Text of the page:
And then I did the ring and split earrings and a lot of things with love because love never ends… love is forever… there is nothing better than love… love is in the air… I mean it goes on! So the jewellery comes in lots of different ways. The ring went off the chart when Lauren Conrad got engaged last year, she instagramed her engagement ring and my ring was right next to it, I had no idea she had one, then my website crashed, and articles appeared with editorial about what happened, the ring she wore and then lookalikes underneath it.

What’s the vision for your jewellery?

What I do best is my charms and my layering and the mismatch of studs and how you can take any charm and have it as an earring or a bracelet or pretty much anything.

It’s all about feeling good and layering. I don’t feel like I’m solving the world’s problems, I’m not doing brain surgery, I’m not saving lives but I am definitely making women happy one piece of jewellery at a time. That’s what really makes me feel good. It is about empowering us to not wait for a guy to buy a piece of jewellery and to buy something that has intrinsic value. I feel like I was very involved with this movement… making jewellery affordable and fun and still talking to every person. A five year old to a 95 year old could wear the line. It can be passed on

It’s not about people pleasing, I want there to be something for everybody. I don’t want anybody to walk away and say they can’t find something.

Can you explain to us about your Mammoth collection?

I wear my woolly mammoth bracelet almost every day because it goes with everything. When I first saw the material years ago, I thought to myself dinosaurs and diamonds. And there are no two alike so for any woman who likes things that are very unusual, this is perfect as nobody can have the same one. I make 10 different styles of it – narrow, wide, one row of diamonds to the big mamma one.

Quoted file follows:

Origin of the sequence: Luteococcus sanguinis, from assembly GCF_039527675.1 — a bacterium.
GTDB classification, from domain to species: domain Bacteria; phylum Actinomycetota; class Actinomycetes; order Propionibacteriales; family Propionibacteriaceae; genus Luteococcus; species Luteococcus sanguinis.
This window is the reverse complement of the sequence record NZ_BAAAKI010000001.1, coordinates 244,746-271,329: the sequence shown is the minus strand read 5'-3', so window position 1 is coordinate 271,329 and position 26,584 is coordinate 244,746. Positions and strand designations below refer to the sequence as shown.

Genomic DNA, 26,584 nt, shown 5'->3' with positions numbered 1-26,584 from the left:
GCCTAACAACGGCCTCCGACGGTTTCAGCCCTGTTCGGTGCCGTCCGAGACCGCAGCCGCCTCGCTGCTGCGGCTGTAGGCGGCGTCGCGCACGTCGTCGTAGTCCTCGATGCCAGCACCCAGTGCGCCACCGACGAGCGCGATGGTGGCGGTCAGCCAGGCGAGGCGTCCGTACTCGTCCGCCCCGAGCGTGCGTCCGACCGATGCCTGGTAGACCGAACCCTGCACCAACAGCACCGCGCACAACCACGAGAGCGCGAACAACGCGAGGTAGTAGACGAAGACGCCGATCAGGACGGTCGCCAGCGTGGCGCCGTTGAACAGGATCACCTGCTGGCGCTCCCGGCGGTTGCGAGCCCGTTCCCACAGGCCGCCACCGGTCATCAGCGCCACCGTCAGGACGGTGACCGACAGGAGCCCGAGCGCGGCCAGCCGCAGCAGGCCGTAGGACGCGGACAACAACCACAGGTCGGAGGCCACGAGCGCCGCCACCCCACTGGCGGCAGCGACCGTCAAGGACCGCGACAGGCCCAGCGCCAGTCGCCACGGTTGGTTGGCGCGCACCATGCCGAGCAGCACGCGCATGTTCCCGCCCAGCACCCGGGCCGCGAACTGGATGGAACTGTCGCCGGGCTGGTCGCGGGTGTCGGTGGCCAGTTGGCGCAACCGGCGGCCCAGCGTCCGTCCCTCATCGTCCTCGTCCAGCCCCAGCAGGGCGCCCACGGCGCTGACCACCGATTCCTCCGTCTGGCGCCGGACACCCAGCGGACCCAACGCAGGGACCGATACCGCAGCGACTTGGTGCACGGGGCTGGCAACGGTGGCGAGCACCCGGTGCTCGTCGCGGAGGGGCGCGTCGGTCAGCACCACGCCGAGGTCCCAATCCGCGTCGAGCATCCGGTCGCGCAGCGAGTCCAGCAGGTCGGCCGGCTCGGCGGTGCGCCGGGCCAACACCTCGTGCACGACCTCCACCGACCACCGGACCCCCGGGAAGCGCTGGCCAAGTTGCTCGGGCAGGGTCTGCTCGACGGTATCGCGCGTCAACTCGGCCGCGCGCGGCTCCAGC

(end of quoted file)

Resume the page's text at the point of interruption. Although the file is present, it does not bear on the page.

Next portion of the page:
As your jewellery is all about meaning, which one is most meaningful to you?

When I started to do my own line, I thought these evil eyes and hamsa’s are fantastic… I’m not religious but I’m a little superstitious. My mum used to sow red on my clothing and on my brothers for protection. So when I had Demi Moore’s manager come to me, wanting me to make Christmas gifts for her three daughters, and they were into kabala, I thought about my mum and the red, and then I had these hamsas, and I thought – this could be a double protection bracelet, instead of that ugly red string that these people are wearing from kabala’s they could have something for life to protect them. It’s one of the least expensive pieces in the line but it is the most meaningful to me.

What direction are you taking your jewellery in next?

I don’t ever really know, I just keep making more jewellery. I’ve been full force 70s for many years now as that is my era. I think as jewellery starts to go bigger, I will probably not go in to that game because I’m not into the really big stuff. I like to do my interpretation on something.  I try to get the look of whatever the trend is but done in a way that is more updated, more delicate, but still making a statement.